release. Walters, the Director of National Drug Control Policy, also said that if kids avoid drugs and alcohol
during their teenage years, their risk level for later related problems is greatly reduced. “The results released
today are good news for American parents and teens, and great news for our country,” said Walters.

But despite recent positive trends, bands seem to believe that promoters refuse all ages shows based on a fear
of underage misconduct.

“Venues run the risk of a minor getting served at all ages shows, and if the cops show up then the place gets
fined and shut down,” said Peter Meriot, guitarist of the band Grey United. “They can make more money serving
alcohol, and if they do that at all ages shows they run the risk of underage drinking and huge fines.”

Still, Meriot said venues underestimate the amount of revenue to be made by hosting all ages shows for local

“Right there you have six more years of people who can come,” said Meriot. Since so many local bands playing
in small clubs are younger themselves, it helps to allow them to invite their younger friends. This same concept,
as well as the belief that all ages shows are good for the music scene, has led local punks Five Across the Eyes
to refuse to play shows that are not all ages.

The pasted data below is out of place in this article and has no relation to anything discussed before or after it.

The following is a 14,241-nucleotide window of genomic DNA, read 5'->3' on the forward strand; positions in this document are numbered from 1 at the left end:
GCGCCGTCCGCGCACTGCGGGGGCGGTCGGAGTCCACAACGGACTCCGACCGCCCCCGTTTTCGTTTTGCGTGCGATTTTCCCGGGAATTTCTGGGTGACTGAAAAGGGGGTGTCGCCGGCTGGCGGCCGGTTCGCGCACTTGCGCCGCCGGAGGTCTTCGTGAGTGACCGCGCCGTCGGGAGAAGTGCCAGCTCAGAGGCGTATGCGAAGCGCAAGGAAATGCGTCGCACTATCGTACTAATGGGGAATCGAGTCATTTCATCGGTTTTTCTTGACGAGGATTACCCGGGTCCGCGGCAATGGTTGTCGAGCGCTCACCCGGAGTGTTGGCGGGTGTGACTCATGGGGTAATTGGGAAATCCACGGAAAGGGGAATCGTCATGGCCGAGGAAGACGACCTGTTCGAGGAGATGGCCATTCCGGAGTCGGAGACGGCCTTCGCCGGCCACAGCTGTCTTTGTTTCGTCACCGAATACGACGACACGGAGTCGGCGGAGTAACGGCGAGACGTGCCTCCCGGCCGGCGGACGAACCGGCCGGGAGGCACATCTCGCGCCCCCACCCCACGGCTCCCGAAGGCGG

“It’s just really for the kids,” said Five Across the Eyes guitarist Justin Morin. “I think the only shows that should be
21 and over are in bars, but we still won’t play them.”

Morin said that while minors definitely drink in bars and clubs, there is minimal use of drugs other than
marijuana. Morin also said that being in a public place probably helps kids avoid harder drugs and worse habits.

According to MTF, however, 77% of students have consumed a substantial quantity of alcohol by twelfth grade,
and 46% of kids have drunk substantially by the end of eighth grade. While underage drinking has decreased in
the last few years, those still aren’t numbers to make law enforcement officials smile. And with officials cracking
down, venues are still hesitant to embrace shows for those unfortunately under 21.